Thursday, June 16, 2016


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This is Davy's pub in Leeson Street, Dublin, to where the perpetrators of the Phoenix Park Murders retired after their dreadful deed on 6 May 1882.

That's where I went this evening, on Bloomsday in this year of Our Lord 2016.

Was I sitting on one of the same stools as the perpetrators? I doubt it, as this is now the Leeson Lounge and the decor is changed utterly.

I was there to hear Senan Molony talk about the murders, particularly as they were retailed in one of the chapters of Joyce's Ulysses.

Truly Divine with Eamonn Moran on guitar

In the run up to Senan's act, we were treated to some songs which appeared in Joyce's works and even one actually set to music by the great man himself.

The songs were sung by a Dutch lady whose stage name is Truly Divine. And truly divine they were. This lady is a self taught jazz singer with professional theatrical training and she is a wow. A beautiful voice with a great variety of tonality and great delivery.

It was well worth coming in for this alone.

I'd have liked to hear her sing Piaf and asked her about that. Yes, she does, a little, but more Marlene Dietrich and Doris Day. But her Joyce songs, interspersed with commentary were great. I'd have listened all night.

Senan Molony

But that's not what I was there for. I went to see and hear Senan Molony on the Murders. Readers will know that I have a bone to pick with him, but this turned out not to be the night.

His session got of to a sombre start when he was obliged to refer to the murder of Yorkshire Labour MP Jo Cox who had been shot and stabbed and had died on this very day. This was a tricky one as Senan's talk was about a Yorkshire MP who had been stabbed to death on 6 May 1882 in the Phoenix Park, Lord Cavendish.

In any event tonight's show would go on, but the day's events would add a poignancy to this retelling of an older story.

Senan's talk was quite interesting and he spiced it with some over the top impersonations of Joyce's characters.

His main chapter concerned some newspapermen discussing the murders sixteen years later on 16 June 1904 (Bloomsday) and he explained how Joyce's text was taking potshots at newspaper men in general.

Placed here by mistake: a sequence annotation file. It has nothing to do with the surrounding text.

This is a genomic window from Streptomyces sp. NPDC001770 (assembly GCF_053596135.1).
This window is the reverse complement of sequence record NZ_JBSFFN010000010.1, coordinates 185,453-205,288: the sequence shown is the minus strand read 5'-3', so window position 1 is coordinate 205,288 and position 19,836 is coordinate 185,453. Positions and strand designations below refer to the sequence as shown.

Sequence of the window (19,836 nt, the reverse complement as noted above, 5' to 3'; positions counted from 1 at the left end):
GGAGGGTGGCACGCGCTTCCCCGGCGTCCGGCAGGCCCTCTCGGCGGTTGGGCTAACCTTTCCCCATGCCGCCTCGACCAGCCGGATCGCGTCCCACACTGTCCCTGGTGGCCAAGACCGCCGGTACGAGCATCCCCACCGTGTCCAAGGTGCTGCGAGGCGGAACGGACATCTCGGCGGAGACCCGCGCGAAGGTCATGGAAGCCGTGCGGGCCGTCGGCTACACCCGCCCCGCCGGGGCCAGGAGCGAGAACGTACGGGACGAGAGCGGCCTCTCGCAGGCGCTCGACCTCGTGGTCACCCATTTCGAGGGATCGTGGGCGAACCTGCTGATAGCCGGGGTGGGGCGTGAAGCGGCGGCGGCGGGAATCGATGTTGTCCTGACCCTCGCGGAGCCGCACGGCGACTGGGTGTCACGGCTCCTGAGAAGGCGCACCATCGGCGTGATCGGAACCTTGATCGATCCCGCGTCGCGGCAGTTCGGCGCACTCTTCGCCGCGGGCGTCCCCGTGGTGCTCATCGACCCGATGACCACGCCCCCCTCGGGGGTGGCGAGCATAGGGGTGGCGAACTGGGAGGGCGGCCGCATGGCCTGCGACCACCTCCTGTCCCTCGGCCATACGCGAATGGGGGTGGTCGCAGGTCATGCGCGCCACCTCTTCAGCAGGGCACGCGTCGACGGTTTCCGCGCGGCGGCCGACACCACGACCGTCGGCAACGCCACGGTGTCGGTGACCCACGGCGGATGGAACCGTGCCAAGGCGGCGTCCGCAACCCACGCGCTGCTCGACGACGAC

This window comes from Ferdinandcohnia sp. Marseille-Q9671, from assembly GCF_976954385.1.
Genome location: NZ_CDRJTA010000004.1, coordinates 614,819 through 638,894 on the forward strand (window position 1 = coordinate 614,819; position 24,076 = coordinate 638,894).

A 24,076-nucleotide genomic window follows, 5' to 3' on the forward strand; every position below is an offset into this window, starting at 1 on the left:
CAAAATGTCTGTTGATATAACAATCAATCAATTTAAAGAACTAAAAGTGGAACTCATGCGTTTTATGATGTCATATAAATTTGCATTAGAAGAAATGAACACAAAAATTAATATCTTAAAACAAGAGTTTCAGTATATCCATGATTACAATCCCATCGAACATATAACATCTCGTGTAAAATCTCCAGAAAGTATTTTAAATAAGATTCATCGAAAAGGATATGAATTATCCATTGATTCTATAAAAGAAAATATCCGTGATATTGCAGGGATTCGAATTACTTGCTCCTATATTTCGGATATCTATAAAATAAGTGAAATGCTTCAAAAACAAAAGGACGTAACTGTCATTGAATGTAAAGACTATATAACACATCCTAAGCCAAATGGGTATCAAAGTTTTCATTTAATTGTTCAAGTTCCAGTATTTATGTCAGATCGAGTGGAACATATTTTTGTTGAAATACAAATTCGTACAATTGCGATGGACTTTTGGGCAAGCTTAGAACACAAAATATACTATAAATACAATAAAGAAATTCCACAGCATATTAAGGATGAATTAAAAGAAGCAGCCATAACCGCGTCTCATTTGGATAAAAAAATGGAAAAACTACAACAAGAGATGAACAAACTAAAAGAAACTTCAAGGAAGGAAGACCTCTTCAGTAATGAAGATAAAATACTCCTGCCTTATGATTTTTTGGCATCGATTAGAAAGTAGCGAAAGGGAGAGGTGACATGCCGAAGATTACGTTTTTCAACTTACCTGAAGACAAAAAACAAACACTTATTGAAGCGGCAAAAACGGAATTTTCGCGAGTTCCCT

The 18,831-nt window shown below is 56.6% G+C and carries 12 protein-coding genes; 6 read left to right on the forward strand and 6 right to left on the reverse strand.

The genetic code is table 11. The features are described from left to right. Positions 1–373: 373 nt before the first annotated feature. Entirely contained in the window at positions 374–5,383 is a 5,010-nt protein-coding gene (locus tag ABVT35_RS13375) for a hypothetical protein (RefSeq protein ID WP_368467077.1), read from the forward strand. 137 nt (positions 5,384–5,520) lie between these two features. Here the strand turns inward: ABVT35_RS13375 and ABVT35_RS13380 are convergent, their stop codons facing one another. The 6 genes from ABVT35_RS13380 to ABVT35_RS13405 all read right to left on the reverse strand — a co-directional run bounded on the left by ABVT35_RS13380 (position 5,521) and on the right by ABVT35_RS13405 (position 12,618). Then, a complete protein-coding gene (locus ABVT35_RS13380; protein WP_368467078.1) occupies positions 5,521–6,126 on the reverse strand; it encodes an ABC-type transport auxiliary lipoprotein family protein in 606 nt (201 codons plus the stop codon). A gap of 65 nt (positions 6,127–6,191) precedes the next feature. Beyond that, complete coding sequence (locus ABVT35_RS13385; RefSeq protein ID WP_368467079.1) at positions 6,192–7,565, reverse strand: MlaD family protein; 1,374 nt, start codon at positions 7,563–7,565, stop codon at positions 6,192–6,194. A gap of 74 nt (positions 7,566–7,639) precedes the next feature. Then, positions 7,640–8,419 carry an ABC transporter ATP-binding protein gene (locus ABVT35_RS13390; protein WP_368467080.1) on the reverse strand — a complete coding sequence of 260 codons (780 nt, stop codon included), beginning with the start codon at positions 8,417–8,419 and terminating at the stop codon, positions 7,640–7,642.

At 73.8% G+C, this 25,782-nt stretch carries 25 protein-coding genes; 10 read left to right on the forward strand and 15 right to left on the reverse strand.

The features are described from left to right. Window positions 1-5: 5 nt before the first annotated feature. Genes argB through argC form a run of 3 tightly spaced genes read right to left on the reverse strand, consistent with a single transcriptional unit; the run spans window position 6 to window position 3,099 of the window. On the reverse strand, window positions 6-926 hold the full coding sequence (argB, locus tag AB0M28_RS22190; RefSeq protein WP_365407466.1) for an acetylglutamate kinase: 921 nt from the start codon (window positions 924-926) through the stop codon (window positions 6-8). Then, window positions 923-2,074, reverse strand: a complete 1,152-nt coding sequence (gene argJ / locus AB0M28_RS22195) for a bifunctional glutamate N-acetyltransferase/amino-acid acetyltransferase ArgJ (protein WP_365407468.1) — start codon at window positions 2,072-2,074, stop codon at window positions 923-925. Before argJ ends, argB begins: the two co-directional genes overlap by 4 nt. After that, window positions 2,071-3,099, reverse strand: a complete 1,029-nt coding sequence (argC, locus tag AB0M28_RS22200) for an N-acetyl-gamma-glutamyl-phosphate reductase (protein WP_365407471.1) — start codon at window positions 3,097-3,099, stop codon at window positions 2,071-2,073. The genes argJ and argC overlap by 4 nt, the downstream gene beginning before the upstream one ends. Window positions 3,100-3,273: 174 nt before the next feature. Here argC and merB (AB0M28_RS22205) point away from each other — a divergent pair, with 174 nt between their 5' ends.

You really had to take Joyce's text apart to understand how he was getting it up for the newspaper guys and Senan gave us a good exegesis of the text.

In passing, he was critical of the English newspapers at the time of the murders when they had tried to implicate Parnell in the dreadful deed although he had nothing to do with it.

He told that one with such a straight face that I'm sure his own earlier linking of Albert Folens with Nazis and war criminals was the last thing on his mind.

Anyway, if he gives the talk again somewhere it would be worth going along.

It might just tempt you to read Ulysses or it might put you off entirely.

1 comment:

  1. De Mortuis

    I was anxious to keep the above post balanced, to give Senan his due in terms of content and performance and not to let my own feelings towards him intrude too much.

    But, on reflection today, I remembered him saying that he had a favourite tag in Latin, which turned out to be the well known "de mortuis nihil nisi bonum" which exhorts us not to speak ill of the dead. He introduced it in the context of the newspapers of the day of the murders ignoring it and trashing every corpse in sight.

    It struck me forcibly that Senan himself very purposefully ignored it when he chose to ruin the reputation of a dead Albert Folens to the extent that Albert's widow had to go to court to even get a hearing.

    And just for the record, it is not a phrase I subscribe to myself. I do not see why death should be an escape from accountability for deeds performed in this life.

    However, Senan should not take from this that I will be pursuing him beyond the grave on this matter as I am twenty years his senior and can feel the approach of anecdotage already. He will be glad to know also that I do not believe in an afterlife and will not therefore be in a position to pursue this matter from beyond the grave.

    That is, of course, assuming that I am not proved wrong on the other side of the departure lounge.


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